Today, we’ll address the water situation. Certainly you have noticed over the years that when someone cries in the movies, it rains. When they sob, it pours. When they wail, it torrents. Got the symbolism, right? The noted exception is, of course, Gene Kelly. This week at Sundance has been a lot of water: pools, puddles, oceans, rivers, waterfalls, raindrops, mists and sprays, snow, ice & etc. There has been so much water that my favorite Q&A question for the director has become “Please talk about the use of water in your film and what does it mean to you?” Here are some of the responses (paraphrased):
As the boy lies in the puddle he is cleansing his soul and we see swirling around him the wash from those he has followed.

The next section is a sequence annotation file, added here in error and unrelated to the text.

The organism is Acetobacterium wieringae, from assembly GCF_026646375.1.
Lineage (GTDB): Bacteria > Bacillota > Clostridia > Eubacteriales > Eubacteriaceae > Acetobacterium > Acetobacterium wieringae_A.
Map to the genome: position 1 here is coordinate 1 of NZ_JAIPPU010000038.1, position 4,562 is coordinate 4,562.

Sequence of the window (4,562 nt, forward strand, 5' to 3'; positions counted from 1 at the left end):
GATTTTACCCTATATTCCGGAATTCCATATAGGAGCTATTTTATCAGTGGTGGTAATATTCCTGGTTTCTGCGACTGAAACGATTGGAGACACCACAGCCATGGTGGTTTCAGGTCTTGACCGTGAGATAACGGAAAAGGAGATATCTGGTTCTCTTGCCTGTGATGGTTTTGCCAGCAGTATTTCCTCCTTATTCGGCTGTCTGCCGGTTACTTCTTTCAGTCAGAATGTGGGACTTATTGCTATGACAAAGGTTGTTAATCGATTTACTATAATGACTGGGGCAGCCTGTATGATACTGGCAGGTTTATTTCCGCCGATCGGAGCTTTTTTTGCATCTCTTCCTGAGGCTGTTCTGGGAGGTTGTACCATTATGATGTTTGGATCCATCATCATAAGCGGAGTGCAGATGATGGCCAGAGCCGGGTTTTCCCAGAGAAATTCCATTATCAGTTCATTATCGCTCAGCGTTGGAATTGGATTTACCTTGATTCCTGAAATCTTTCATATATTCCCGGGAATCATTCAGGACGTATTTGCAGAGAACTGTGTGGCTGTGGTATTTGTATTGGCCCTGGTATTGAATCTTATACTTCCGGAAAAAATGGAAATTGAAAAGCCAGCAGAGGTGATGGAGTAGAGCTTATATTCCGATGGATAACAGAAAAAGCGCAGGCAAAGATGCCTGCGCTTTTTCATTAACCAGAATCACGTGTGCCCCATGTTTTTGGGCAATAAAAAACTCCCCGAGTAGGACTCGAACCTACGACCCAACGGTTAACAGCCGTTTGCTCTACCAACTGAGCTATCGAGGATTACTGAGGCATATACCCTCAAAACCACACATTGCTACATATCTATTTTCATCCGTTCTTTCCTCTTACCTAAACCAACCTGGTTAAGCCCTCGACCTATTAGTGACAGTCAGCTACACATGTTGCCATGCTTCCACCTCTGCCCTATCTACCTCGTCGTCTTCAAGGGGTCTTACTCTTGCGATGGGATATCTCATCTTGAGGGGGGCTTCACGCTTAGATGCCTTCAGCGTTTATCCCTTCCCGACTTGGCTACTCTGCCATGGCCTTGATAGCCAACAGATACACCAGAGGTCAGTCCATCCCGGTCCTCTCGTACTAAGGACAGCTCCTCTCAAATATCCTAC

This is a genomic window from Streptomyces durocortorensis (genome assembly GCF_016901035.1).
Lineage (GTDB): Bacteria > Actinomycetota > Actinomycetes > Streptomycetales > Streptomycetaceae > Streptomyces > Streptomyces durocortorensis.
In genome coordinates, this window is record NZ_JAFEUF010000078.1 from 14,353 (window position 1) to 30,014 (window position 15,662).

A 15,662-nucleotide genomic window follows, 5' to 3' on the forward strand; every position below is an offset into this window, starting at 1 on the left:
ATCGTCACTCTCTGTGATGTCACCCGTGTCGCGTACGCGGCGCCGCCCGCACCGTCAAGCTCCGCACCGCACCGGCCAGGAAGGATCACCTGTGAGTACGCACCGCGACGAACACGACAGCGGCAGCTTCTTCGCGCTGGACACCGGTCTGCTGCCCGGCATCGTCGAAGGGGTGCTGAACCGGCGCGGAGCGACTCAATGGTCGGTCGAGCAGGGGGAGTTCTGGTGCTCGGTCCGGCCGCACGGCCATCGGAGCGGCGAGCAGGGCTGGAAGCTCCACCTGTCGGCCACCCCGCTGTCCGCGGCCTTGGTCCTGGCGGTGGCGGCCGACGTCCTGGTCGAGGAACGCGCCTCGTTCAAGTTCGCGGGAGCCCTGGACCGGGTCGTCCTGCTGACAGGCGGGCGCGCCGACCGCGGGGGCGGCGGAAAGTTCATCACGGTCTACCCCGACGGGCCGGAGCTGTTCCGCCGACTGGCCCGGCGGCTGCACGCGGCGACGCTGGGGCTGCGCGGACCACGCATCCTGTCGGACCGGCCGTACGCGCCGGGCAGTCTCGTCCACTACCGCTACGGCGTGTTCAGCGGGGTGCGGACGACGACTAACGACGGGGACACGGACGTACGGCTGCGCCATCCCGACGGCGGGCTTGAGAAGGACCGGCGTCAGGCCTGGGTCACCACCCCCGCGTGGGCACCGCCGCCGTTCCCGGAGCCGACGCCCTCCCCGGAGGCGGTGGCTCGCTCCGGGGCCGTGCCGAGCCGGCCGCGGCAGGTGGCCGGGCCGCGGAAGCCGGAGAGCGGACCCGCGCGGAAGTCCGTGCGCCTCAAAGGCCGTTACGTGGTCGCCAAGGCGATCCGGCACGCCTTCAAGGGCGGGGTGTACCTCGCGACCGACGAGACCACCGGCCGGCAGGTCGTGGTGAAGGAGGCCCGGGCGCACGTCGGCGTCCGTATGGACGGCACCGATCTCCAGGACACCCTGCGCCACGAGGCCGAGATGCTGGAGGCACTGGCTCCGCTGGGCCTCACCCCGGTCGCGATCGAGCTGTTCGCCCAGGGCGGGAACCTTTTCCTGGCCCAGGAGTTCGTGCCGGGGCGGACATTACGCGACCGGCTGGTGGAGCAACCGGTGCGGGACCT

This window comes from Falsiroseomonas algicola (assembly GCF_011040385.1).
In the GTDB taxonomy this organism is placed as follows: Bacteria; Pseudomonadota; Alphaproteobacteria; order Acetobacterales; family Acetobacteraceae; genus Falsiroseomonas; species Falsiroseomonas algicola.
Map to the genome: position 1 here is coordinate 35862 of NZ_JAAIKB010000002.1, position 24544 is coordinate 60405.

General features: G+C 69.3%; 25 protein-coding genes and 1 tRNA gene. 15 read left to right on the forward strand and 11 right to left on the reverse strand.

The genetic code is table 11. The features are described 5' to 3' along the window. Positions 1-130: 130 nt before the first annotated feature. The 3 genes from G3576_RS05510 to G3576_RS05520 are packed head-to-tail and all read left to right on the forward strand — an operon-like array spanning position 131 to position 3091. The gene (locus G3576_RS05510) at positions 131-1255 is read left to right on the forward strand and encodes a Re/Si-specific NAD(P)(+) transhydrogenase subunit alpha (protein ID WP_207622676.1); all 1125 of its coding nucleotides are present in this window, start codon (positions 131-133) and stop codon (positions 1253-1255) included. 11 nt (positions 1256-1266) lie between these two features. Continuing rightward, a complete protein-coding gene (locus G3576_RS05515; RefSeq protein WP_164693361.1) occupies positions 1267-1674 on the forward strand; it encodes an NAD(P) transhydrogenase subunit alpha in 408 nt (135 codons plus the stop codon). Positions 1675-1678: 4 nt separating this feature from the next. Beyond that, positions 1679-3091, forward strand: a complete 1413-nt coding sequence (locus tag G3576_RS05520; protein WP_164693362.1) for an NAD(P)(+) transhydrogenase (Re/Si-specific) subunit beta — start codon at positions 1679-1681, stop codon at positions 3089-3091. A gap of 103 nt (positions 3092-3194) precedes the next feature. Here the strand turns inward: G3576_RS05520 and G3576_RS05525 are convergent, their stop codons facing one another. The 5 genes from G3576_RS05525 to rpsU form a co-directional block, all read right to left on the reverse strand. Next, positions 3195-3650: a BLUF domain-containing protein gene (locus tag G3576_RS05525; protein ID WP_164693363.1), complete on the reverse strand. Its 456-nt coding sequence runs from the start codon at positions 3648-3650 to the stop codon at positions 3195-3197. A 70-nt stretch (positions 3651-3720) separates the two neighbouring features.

In French, “la mer” is “the ocean” and “la mere” is “the mother.” The ocean is the source of all life. It is our mother. It represents our ability to be and in this film it intensifies the existence of the character, who is trapped. And because water is always active and moving, it contrasts with the imprisonment with the characters who are all constrained either by physical walls or by the thoughts of their own minds.
We can only see the the portion of her body above the surface of the pool. We are cut off from her inner existence and know only that which she exposes superficially to the world.
It is pretty and I think it looks cool.
#14 – A River Changes Course: A documentary which follows three rural Cambodian, exposing the effects of deforestation on their lives. Avoiding formal interview and explanation, the story is revealed through daily life as recorded by the camera. Beautiful cinematography. The water metaphor is embodied in the title.